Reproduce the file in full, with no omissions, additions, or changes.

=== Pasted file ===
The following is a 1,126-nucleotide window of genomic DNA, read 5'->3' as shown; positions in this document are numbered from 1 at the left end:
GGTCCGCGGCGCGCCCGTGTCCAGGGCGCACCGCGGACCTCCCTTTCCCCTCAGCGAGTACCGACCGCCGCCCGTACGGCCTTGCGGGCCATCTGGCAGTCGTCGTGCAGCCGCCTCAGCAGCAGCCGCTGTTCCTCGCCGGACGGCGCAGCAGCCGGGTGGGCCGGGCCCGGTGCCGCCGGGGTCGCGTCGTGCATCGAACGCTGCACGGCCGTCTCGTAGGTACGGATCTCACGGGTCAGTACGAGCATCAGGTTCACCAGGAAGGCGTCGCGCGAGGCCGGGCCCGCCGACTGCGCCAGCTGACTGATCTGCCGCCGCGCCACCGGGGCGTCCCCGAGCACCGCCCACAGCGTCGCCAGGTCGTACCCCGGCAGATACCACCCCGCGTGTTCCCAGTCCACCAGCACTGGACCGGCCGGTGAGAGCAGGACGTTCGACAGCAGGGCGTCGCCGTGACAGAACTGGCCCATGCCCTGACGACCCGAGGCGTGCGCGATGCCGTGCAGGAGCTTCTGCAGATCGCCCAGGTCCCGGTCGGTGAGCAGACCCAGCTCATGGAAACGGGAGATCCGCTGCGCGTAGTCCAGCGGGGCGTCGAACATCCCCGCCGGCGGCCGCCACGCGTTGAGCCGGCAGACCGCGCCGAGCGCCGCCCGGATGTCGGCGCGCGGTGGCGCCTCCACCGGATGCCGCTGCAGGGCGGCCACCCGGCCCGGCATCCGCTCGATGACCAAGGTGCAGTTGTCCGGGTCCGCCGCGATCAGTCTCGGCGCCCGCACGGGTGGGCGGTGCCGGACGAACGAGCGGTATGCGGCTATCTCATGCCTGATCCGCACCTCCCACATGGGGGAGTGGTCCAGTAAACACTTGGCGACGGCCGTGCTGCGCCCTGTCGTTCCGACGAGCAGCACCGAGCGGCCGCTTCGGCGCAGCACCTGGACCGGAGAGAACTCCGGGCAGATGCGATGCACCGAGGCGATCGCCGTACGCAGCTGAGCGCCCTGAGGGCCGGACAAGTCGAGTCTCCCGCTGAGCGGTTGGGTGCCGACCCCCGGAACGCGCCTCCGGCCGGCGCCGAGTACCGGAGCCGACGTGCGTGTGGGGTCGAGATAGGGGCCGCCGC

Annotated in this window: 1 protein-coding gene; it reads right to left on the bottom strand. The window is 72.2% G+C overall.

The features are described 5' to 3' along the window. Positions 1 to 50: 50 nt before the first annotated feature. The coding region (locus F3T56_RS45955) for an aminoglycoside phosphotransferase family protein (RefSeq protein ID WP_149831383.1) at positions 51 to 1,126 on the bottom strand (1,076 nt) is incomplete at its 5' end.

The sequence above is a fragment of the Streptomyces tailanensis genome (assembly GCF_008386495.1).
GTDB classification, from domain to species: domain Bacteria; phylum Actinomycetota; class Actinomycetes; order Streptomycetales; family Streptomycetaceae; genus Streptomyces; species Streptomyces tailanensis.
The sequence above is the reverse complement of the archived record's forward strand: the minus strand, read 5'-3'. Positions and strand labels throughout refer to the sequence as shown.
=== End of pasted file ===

The following is a 1,126-nucleotide window of genomic DNA, read 5'->3' as shown; positions in this document are numbered from 1 at the left end:
GGTCCGCGGCGCGCCCGTGTCCAGGGCGCACCGCGGACCTCCCTTTCCCCTCAGCGAGTACCGACCGCCGCCCGTACGGCCTTGCGGGCCATCTGGCAGTCGTCGTGCAGCCGCCTCAGCAGCAGCCGCTGTTCCTCGCCGGACGGCGCAGCAGCCGGGTGGGCCGGGCCCGGTGCCGCCGGGGTCGCGTCGTGCATCGAACGCTGCACGGCCGTCTCGTAGGTACGGATCTCACGGGTCAGTACGAGCATCAGGTTCACCAGGAAGGCGTCGCGCGAGGCCGGGCCCGCCGACTGCGCCAGCTGACTGATCTGCCGCCGCGCCACCGGGGCGTCCCCGAGCACCGCCCACAGCGTCGCCAGGTCGTACCCCGGCAGATACCACCCCGCGTGTTCCCAGTCCACCAGCACTGGACCGGCCGGTGAGAGCAGGACGTTCGACAGCAGGGCGTCGCCGTGACAGAACTGGCCCATGCCCTGACGACCCGAGGCGTGCGCGATGCCGTGCAGGAGCTTCTGCAGATCGCCCAGGTCCCGGTCGGTGAGCAGACCCAGCTCATGGAAACGGGAGATCCGCTGCGCGTAGTCCAGCGGGGCGTCGAACATCCCCGCCGGCGGCCGCCACGCGTTGAGCCGGCAGACCGCGCCGAGCGCCGCCCGGATGTCGGCGCGCGGTGGCGCCTCCACCGGATGCCGCTGCAGGGCGGCCACCCGGCCCGGCATCCGCTCGATGACCAAGGTGCAGTTGTCCGGGTCCGCCGCGATCAGTCTCGGCGCCCGCACGGGTGGGCGGTGCCGGACGAACGAGCGGTATGCGGCTATCTCATGCCTGATCCGCACCTCCCACATGGGGGAGTGGTCCAGTAAACACTTGGCGACGGCCGTGCTGCGCCCTGTCGTTCCGACGAGCAGCACCGAGCGGCCGCTTCGGCGCAGCACCTGGACCGGAGAGAACTCCGGGCAGATGCGATGCACCGAGGCGATCGCCGTACGCAGCTGAGCGCCCTGAGGGCCGGACAAGTCGAGTCTCCCGCTGAGCGGTTGGGTGCCGACCCCCGGAACGCGCCTCCGGCCGGCGCCGAGTACCGGAGCCGACGTGCGTGTGGGGTCGAGATAGGGGCCGCCGC

Annotated in this window: 1 protein-coding gene; it reads right to left on the bottom strand. The window is 72.2% G+C overall.

The features are described 5' to 3' along the window. Positions 1 to 50: 50 nt before the first annotated feature. The coding region (locus F3T56_RS45955) for an aminoglycoside phosphotransferase family protein (RefSeq protein ID WP_149831383.1) at positions 51 to 1,126 on the bottom strand (1,076 nt) is incomplete at its 5' end.

The sequence above is a fragment of the Streptomyces tailanensis genome (assembly GCF_008386495.1).
GTDB classification, from domain to species: domain Bacteria; phylum Actinomycetota; class Actinomycetes; order Streptomycetales; family Streptomycetaceae; genus Streptomyces; species Streptomyces tailanensis.
The sequence above is the reverse complement of the archived record's forward strand: the minus strand, read 5'-3'. Positions and strand labels throughout refer to the sequence as shown.